Menorrhagia—When Crimson Wave Is Too Crimson

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Menorrhagia—When Crimson Wave Is Too Crimson

At time some women experience excessive bleeding during their menstrual periods. Not only can it cause anemia and related problems, it can also be a warning sign for something graver.

Menorrhagia refers to long and unusually heavy menstruation with a regular cycle. There can be several causes of menorrhagia including abnormal blood clotting, abnormal hormone levels, or endometrium (one of the uterus linings) disorders. Sometimes the heavy periods might also be associated with pain (called dysmenorrhea).

Signs & Symptoms

  • The menstruation is heavy enough to force one to change several sanitary pads or tampons on an hourly basis or even faster.
  • The bleeding is so heavy that one has to use double pads at the same time.
  • One has to wake up during the night in order to change the pads.
  • The menstrual bleeding continues for longer than a week.
  • Menstrual flow is accompanied by blood clots for more than one day.
  • Menstruation becomes a hindrance in your routine activities.
  • Since one loses too much blood symptoms of anemia are also experienced. One may feel tiredness, fatigue or shortness of breath.

Causes

Blood clotting disorders

Since menstruation requires shedding of endometrium blood vessels, bleeding occurs. Now, if the bleeding is not checked by blood coagulation, the result would be excessive bleed. Platelet disorders, anticoagulant medications like warfarin, coagulation disorders like von Willebrand disease are probable causes.

Hormonal disorders

Disorders related to ovaries-pituitary-hypothalamus hormonal axis are very common causes of menorrhagia. Normally, hormones estrogen and progesterone controls the formation and maintenance of uterine lining called endometrium. An imbalance in hormones may result in excessive endometrium and when it sheds during menstruation it leads to heavy bleeding.

Uterine fibroids

Uterine fibroids are benign tumors (tumors that don’t spread) which may also lead to heavy bleeding.

Ovarian dysfunction

When ovaries aren’t functioning normally and leads to anovulatory cycles, body doesn’t produce progesterone. Therefore, the hormonal imbalance generated causes menorrhagia.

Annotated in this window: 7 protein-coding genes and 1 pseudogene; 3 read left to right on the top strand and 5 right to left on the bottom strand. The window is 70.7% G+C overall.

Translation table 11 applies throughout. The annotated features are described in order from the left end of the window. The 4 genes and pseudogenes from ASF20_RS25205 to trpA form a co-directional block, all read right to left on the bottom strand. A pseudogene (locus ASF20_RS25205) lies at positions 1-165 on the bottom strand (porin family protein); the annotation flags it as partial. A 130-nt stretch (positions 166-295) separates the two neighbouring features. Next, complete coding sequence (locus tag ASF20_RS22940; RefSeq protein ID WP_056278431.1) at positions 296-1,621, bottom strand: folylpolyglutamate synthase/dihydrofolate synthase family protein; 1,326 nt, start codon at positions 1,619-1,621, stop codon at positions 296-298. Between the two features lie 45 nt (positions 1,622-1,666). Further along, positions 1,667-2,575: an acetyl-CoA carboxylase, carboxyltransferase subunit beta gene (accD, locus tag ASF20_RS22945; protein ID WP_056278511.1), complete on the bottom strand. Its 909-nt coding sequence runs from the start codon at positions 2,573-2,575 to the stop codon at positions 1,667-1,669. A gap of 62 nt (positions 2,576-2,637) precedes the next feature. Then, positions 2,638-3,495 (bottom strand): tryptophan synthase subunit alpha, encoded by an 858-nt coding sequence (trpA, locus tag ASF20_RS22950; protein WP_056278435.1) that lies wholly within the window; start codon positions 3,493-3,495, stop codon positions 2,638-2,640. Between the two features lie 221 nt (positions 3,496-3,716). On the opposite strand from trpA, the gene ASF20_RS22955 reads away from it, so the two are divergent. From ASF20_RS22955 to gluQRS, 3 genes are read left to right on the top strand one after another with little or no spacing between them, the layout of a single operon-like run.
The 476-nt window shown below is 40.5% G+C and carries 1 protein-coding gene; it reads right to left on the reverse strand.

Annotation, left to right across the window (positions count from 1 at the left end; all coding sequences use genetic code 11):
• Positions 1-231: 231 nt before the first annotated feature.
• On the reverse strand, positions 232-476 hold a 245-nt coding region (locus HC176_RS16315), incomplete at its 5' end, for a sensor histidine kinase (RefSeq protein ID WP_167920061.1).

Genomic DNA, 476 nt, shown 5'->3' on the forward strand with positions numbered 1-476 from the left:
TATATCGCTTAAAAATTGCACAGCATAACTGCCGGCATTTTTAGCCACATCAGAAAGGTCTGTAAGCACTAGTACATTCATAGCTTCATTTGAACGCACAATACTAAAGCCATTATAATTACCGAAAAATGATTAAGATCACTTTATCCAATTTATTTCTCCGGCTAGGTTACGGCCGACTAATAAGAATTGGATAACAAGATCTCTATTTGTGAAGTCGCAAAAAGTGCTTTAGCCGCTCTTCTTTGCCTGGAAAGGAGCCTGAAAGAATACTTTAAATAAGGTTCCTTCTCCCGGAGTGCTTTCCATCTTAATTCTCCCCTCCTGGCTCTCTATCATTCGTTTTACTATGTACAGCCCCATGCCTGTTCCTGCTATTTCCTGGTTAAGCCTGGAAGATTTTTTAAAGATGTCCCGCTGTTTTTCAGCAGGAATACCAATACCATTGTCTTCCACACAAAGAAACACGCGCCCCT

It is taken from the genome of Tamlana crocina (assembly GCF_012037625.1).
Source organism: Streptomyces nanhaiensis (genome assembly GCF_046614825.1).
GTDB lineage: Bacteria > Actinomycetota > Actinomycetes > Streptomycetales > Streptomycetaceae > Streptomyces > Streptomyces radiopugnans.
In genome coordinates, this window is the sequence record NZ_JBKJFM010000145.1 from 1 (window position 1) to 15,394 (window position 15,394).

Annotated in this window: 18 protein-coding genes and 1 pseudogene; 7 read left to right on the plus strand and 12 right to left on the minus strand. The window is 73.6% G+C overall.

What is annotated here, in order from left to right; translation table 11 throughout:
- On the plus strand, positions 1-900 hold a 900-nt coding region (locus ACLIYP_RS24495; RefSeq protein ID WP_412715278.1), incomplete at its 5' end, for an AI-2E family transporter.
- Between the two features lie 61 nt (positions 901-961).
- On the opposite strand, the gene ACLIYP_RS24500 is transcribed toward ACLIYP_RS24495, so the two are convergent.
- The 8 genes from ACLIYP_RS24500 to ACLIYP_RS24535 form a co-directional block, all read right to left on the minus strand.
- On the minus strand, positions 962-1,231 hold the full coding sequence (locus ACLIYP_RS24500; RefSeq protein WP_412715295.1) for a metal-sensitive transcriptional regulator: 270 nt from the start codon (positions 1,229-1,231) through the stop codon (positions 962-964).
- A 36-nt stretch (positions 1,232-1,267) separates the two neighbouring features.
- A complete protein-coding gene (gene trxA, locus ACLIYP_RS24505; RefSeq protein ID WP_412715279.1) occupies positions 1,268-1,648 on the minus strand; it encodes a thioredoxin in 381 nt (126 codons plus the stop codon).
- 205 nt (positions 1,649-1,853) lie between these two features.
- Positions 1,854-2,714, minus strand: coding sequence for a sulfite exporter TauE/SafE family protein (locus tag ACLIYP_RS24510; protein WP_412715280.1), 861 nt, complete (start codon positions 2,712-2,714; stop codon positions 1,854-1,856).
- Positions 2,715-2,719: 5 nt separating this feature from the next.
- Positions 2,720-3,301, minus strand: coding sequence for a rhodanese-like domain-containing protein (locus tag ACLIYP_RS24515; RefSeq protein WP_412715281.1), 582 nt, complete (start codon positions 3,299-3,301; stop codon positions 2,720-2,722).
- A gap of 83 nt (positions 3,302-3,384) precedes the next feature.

Adenomyosis

The endometrial glands embed in the muscles of the uterus. As a result cycles are heavy and painful.

Intrauterine contraceptive devices (IUCD/IUD)

IUCD/IUD is a device placed in the uterus to avoid pregnancy. However, one of the side effects of it is menorrhagia.

Uterine polyps

Uterine polyps are slight, benign (non-spreading) growth or projections in the uterine lining. They usually occur in women with high levels of hormone while in their reproductive years.

Complications in pregnancy

Sometimes pregnancies go bad leading to miscarriages. The undiagnosed pregnancies are often mistaken for menorrhagia. Nevertheless, miscarriage present later than the normal menstrual dates, and if the bleeding is on regular time, it’s less likely to be a result of it. An ectopic pregnancy (pregnancy occurring outside uterus) may also lead to menorrhagia.

Cancer

Ovarian cancers, uterine cancers or cervical cancer may also result in menorrhagia.

Sometimes girls at menarche (beginning of menstruations), or women nearing menopause may also experience heavy bleeding. Other causes of menorrhagia include thyroid disorders, pelvic inflammatory disease, or some disease of liver or kidney.

Risk factors

Various risk factors involve obesity, estrogen administration without progesterone, and anovulatory cycles.

Complications

Most important complication of menorrhagia is anemia. The heavy blood loss may result in varying degrees of anemia. The symptoms of anemia like shortness of breath and fatigue should be taken seriously.